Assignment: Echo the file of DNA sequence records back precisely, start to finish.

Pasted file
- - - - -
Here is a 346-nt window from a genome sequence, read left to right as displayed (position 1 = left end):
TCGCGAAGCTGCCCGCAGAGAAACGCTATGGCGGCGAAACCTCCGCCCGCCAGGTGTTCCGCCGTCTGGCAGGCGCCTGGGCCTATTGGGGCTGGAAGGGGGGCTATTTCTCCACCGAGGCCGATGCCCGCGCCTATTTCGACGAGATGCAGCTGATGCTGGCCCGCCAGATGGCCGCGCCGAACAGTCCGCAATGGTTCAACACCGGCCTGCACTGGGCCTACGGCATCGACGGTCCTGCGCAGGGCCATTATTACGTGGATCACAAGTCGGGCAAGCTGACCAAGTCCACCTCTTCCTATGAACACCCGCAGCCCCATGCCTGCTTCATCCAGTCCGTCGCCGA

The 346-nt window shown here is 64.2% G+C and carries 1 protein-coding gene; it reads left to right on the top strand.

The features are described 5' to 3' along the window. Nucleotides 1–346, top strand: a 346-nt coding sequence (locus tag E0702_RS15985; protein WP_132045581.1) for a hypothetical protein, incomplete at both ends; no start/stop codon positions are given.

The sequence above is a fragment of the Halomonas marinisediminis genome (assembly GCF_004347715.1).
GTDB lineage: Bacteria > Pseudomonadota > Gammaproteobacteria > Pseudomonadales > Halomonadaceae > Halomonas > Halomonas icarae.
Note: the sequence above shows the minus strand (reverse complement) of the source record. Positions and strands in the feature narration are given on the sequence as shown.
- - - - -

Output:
Here is a 346-nt window from a genome sequence, read left to right as displayed (position 1 = left end):
TCGCGAAGCTGCCCGCAGAGAAACGCTATGGCGGCGAAACCTCCGCCCGCCAGGTGTTCCGCCGTCTGGCAGGCGCCTGGGCCTATTGGGGCTGGAAGGGGGGCTATTTCTCCACCGAGGCCGATGCCCGCGCCTATTTCGACGAGATGCAGCTGATGCTGGCCCGCCAGATGGCCGCGCCGAACAGTCCGCAATGGTTCAACACCGGCCTGCACTGGGCCTACGGCATCGACGGTCCTGCGCAGGGCCATTATTACGTGGATCACAAGTCGGGCAAGCTGACCAAGTCCACCTCTTCCTATGAACACCCGCAGCCCCATGCCTGCTTCATCCAGTCCGTCGCCGA

The 346-nt window shown here is 64.2% G+C and carries 1 protein-coding gene; it reads left to right on the top strand.

The features are described 5' to 3' along the window. Nucleotides 1–346, top strand: a 346-nt coding sequence (locus tag E0702_RS15985; protein WP_132045581.1) for a hypothetical protein, incomplete at both ends; no start/stop codon positions are given.

The sequence above is a fragment of the Halomonas marinisediminis genome (assembly GCF_004347715.1).
GTDB lineage: Bacteria > Pseudomonadota > Gammaproteobacteria > Pseudomonadales > Halomonadaceae > Halomonas > Halomonas icarae.
Note: the sequence above shows the minus strand (reverse complement) of the source record. Positions and strands in the feature narration are given on the sequence as shown.